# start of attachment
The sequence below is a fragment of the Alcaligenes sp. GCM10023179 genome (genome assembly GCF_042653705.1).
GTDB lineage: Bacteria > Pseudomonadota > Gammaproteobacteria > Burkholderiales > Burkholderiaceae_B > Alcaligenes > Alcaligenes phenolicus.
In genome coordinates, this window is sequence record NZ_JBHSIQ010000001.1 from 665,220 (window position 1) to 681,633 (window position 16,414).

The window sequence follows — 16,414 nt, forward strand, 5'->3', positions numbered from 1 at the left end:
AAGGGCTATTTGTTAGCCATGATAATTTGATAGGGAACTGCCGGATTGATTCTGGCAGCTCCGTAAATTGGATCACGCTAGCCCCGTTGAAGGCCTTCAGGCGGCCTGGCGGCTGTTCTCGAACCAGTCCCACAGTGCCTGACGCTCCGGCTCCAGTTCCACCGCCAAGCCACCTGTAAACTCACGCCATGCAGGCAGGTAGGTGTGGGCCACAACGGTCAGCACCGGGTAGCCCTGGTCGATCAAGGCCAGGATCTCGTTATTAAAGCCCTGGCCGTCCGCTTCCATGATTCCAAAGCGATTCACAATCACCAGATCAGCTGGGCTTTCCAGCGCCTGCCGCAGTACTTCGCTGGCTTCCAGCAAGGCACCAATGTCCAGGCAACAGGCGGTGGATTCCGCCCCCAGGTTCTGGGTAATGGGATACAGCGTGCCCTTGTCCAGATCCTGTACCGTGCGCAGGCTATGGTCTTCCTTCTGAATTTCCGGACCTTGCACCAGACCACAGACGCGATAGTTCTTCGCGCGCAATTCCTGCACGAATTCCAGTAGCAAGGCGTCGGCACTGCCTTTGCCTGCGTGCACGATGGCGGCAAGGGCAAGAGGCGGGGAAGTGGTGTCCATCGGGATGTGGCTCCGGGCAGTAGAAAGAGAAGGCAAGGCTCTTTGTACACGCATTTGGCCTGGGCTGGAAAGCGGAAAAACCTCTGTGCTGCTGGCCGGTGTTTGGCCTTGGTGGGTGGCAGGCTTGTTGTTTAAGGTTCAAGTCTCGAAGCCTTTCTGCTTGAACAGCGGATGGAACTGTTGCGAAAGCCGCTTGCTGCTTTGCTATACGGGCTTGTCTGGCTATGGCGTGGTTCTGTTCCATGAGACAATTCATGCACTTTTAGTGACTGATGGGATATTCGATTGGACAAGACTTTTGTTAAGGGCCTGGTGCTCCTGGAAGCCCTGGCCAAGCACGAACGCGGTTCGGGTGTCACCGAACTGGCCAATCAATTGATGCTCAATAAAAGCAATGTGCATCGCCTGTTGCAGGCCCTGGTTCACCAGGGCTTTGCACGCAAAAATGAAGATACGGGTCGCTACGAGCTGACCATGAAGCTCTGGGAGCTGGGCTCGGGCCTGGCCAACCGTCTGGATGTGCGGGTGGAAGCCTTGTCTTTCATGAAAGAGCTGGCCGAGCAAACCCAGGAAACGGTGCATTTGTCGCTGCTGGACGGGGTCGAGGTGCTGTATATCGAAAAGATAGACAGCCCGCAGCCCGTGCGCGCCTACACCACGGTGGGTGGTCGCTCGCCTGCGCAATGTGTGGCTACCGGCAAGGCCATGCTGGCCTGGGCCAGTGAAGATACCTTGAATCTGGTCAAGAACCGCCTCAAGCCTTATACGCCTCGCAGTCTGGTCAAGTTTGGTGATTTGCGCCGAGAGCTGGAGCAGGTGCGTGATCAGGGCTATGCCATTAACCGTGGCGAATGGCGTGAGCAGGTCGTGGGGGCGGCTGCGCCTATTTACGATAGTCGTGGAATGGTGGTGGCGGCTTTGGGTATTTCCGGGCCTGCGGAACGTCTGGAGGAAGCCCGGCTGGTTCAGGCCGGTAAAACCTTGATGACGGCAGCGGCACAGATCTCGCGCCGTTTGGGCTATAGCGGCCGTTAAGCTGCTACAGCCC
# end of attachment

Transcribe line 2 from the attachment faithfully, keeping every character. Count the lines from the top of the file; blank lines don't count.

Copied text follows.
GTDB lineage: Bacteria > Pseudomonadota > Gammaproteobacteria > Burkholderiales > Burkholderiaceae_B > Alcaligenes > Alcaligenes phenolicus.